As most Hoosier farmers are now full steam ahead in this year’s harvest season, bins at grain elevators across the state are starting fill with the fruits of their labor. It’s during this time of year that Kokomo Grain Company, a grain marketing business headquartered in Kokomo, Indiana, does more than 50 percent of its business.
For Indiana Farm Bureau member Andy Fix, this busy time means daily research and calculation on factors of price fluctuation in the grain market. As the current grain originator at Kokomo Grain Company’s Edinburgh location, his primary role is to communicate with farmers and advise them on how to market their grain, whether it be corn, soybeans or wheat.
“With a 24-hour news cycle, first thing in the morning you’re going over what’s happened the night before,” he explained. Fix spends time discussing with farmers the different available options for grain production contracts: when to sell versus when to store in order to get the best price per bushel.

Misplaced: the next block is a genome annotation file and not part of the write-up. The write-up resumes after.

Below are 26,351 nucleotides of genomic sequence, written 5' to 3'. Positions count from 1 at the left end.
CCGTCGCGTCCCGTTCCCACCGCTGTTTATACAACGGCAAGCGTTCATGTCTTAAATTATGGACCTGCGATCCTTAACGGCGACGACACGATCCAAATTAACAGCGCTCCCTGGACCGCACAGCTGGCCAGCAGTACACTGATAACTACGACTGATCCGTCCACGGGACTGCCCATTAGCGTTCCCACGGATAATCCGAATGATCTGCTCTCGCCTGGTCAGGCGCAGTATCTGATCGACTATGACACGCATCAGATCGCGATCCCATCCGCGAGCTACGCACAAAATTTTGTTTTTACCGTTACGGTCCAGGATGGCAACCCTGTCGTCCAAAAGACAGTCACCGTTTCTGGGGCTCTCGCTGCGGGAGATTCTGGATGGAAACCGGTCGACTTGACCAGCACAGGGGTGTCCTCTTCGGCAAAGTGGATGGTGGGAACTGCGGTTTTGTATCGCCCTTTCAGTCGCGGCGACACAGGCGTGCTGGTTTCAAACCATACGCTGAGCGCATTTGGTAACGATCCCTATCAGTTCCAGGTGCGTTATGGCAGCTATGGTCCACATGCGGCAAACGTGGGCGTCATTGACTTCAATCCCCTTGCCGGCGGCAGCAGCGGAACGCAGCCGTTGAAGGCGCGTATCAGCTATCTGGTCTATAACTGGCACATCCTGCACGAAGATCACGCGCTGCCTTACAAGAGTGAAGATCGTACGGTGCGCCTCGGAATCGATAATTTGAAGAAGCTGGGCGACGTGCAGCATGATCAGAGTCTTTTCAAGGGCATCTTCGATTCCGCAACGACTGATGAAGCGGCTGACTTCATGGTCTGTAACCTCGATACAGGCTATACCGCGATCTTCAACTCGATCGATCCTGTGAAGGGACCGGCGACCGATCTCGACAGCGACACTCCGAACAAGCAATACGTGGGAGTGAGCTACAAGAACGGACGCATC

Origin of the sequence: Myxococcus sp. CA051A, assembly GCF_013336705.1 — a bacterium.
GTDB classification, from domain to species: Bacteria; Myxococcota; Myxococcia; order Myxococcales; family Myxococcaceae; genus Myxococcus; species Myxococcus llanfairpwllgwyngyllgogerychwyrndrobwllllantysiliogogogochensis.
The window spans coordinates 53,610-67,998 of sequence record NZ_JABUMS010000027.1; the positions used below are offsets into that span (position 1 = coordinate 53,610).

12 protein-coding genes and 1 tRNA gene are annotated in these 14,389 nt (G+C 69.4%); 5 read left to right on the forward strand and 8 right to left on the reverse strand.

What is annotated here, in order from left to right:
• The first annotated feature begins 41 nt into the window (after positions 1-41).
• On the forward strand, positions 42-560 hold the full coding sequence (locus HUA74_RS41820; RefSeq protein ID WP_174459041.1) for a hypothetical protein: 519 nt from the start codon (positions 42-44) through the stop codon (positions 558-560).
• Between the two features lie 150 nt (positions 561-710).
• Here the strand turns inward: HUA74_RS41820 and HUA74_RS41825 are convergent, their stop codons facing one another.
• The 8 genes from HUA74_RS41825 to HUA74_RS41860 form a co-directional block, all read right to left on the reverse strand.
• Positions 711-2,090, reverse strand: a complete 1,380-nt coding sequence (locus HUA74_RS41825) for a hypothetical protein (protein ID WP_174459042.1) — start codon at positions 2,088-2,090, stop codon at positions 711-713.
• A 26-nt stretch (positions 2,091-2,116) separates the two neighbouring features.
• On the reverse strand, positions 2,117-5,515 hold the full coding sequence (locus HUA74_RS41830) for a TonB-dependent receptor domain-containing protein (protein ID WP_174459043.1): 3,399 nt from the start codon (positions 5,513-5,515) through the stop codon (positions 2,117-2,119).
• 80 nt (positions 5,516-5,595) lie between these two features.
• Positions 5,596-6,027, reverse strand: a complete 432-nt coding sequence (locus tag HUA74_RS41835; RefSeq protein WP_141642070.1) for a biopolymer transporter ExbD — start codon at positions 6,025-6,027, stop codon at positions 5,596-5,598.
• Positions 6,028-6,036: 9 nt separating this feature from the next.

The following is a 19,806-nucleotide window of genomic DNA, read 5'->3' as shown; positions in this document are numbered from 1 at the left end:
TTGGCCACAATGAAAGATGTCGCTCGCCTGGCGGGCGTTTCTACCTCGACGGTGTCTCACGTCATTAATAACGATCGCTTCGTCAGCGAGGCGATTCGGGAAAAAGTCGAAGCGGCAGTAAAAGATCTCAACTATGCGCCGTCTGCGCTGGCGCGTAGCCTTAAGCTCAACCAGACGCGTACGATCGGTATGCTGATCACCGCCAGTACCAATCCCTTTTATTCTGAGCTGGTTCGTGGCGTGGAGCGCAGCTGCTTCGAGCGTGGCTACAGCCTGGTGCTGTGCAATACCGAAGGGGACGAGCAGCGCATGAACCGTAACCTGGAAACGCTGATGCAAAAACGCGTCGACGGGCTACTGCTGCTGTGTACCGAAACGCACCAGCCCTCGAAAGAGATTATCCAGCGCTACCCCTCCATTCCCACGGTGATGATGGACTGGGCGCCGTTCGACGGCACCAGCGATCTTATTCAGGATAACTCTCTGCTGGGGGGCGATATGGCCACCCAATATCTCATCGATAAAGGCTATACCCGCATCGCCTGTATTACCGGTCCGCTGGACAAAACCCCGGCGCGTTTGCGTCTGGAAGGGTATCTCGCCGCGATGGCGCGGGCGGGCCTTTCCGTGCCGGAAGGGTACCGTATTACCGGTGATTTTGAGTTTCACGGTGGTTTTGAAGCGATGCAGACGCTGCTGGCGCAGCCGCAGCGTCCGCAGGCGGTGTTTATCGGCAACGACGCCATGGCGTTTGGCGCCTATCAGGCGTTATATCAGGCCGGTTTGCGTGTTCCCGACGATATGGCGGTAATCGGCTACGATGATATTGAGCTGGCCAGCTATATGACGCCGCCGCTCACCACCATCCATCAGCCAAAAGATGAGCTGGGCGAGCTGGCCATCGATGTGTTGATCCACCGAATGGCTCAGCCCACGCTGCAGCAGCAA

Kokomo Grain Company is a family-owned corporation that started in Kokomo in 1950 with a mere 12,000-bushel grain bin and feed store. The business is now a multi-location grain company with a 53 million-bushel capacity, with facilities in Amboy, Anderson, Burlington, Edinburgh, Emporia, Kokomo, Romney and Winamac, Indiana.
Every day, farmers bring semi loads of grain to the grain elevators, where samples from each truck are evaluated for moisture content, test weight, presence of foreign material and damage to kernels. These factors determine a grade for that grain, which ultimately affects the end price the farmer will receive. The grain is then stored there in a silo until it’s time for it to be shipped to a processor.
Once harvest ends, shipment of grain to processing plants begins to pick up. Soybeans typically leave by truck and are sent to a processor in Morristown, Indiana, while corn leaves by train (9,000 tons at a time) and ends up in Loudon, Tennessee. The grains are then processed into meals, oils, sugars and more.
“About half of the corn volume we do in a year happens between Labor Day and Thanksgiving,” Fix explained, “and about 75 percent of the beans we get annually come in during that period as well. On a busy day, we’re probably dumping 200 trucks a day.”